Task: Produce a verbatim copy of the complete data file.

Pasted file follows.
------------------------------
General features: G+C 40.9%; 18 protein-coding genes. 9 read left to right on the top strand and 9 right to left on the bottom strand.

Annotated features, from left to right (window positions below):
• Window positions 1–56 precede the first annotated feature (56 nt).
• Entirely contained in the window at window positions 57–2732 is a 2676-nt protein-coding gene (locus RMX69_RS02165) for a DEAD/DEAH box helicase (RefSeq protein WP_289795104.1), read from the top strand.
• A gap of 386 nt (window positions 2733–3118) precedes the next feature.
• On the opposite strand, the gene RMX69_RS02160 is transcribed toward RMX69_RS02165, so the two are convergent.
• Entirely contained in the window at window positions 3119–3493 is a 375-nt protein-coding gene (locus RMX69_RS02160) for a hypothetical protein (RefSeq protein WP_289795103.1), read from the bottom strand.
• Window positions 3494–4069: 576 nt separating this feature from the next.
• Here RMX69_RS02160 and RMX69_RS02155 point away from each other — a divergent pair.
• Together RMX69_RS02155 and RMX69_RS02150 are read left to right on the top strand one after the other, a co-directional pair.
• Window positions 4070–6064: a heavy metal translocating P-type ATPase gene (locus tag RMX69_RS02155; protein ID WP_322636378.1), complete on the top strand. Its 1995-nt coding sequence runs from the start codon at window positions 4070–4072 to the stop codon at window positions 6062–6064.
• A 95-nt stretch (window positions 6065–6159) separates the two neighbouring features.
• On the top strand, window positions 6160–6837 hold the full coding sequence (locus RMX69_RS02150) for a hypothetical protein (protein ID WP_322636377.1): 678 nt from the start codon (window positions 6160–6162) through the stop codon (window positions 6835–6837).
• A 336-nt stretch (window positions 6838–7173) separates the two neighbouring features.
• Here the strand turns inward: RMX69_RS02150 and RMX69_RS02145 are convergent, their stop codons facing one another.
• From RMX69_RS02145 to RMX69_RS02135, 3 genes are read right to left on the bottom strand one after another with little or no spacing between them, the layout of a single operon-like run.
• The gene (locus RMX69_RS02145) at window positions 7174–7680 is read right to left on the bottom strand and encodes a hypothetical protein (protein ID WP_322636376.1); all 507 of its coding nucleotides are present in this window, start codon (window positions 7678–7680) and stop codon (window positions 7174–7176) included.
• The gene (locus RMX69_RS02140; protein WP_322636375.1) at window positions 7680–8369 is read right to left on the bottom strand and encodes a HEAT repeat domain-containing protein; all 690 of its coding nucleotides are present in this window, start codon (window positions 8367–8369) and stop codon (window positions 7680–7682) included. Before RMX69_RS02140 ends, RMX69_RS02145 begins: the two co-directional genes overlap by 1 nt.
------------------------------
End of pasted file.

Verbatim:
General features: G+C 40.9%; 18 protein-coding genes. 9 read left to right on the top strand and 9 right to left on the bottom strand.

Annotated features, from left to right (window positions below):
• Window positions 1–56 precede the first annotated feature (56 nt).
• Entirely contained in the window at window positions 57–2732 is a 2676-nt protein-coding gene (locus RMX69_RS02165) for a DEAD/DEAH box helicase (RefSeq protein WP_289795104.1), read from the top strand.
• A gap of 386 nt (window positions 2733–3118) precedes the next feature.
• On the opposite strand, the gene RMX69_RS02160 is transcribed toward RMX69_RS02165, so the two are convergent.
• Entirely contained in the window at window positions 3119–3493 is a 375-nt protein-coding gene (locus RMX69_RS02160) for a hypothetical protein (RefSeq protein WP_289795103.1), read from the bottom strand.
• Window positions 3494–4069: 576 nt separating this feature from the next.
• Here RMX69_RS02160 and RMX69_RS02155 point away from each other — a divergent pair.
• Together RMX69_RS02155 and RMX69_RS02150 are read left to right on the top strand one after the other, a co-directional pair.
• Window positions 4070–6064: a heavy metal translocating P-type ATPase gene (locus tag RMX69_RS02155; protein ID WP_322636378.1), complete on the top strand. Its 1995-nt coding sequence runs from the start codon at window positions 4070–4072 to the stop codon at window positions 6062–6064.
• A 95-nt stretch (window positions 6065–6159) separates the two neighbouring features.
• On the top strand, window positions 6160–6837 hold the full coding sequence (locus RMX69_RS02150) for a hypothetical protein (protein ID WP_322636377.1): 678 nt from the start codon (window positions 6160–6162) through the stop codon (window positions 6835–6837).
• A 336-nt stretch (window positions 6838–7173) separates the two neighbouring features.
• Here the strand turns inward: RMX69_RS02150 and RMX69_RS02145 are convergent, their stop codons facing one another.
• From RMX69_RS02145 to RMX69_RS02135, 3 genes are read right to left on the bottom strand one after another with little or no spacing between them, the layout of a single operon-like run.
• The gene (locus RMX69_RS02145) at window positions 7174–7680 is read right to left on the bottom strand and encodes a hypothetical protein (protein ID WP_322636376.1); all 507 of its coding nucleotides are present in this window, start codon (window positions 7678–7680) and stop codon (window positions 7174–7176) included.
• The gene (locus RMX69_RS02140; protein WP_322636375.1) at window positions 7680–8369 is read right to left on the bottom strand and encodes a HEAT repeat domain-containing protein; all 690 of its coding nucleotides are present in this window, start codon (window positions 8367–8369) and stop codon (window positions 7680–7682) included. Before RMX69_RS02140 ends, RMX69_RS02145 begins: the two co-directional genes overlap by 1 nt.